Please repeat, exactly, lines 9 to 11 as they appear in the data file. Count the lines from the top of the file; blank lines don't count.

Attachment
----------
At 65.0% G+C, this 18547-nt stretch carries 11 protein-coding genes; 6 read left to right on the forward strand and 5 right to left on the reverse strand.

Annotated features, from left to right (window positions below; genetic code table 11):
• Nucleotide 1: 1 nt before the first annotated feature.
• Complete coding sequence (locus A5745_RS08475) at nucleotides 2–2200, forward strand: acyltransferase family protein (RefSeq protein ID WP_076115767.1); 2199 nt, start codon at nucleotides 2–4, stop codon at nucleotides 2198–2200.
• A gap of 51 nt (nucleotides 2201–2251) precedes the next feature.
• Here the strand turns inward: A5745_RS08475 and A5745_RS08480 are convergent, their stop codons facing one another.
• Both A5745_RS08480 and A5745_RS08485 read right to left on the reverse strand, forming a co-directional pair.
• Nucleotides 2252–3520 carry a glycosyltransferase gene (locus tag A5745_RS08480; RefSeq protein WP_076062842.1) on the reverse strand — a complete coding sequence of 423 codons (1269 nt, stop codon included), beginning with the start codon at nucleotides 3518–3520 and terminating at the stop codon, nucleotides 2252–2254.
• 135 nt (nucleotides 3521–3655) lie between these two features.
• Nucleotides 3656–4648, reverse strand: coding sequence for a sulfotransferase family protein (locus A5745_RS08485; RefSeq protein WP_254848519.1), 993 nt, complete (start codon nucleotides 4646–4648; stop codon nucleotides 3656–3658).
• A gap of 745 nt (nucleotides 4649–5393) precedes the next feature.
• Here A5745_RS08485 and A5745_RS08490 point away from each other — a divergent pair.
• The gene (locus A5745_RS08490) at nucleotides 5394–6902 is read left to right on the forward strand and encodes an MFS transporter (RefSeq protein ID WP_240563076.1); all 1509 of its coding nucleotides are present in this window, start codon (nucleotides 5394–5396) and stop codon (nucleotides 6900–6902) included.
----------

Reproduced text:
• 135 nt (nucleotides 3521–3655) lie between these two features.
• Nucleotides 3656–4648, reverse strand: coding sequence for a sulfotransferase family protein (locus A5745_RS08485; RefSeq protein WP_254848519.1), 993 nt, complete (start codon nucleotides 4646–4648; stop codon nucleotides 3656–3658).
• A gap of 745 nt (nucleotides 4649–5393) precedes the next feature.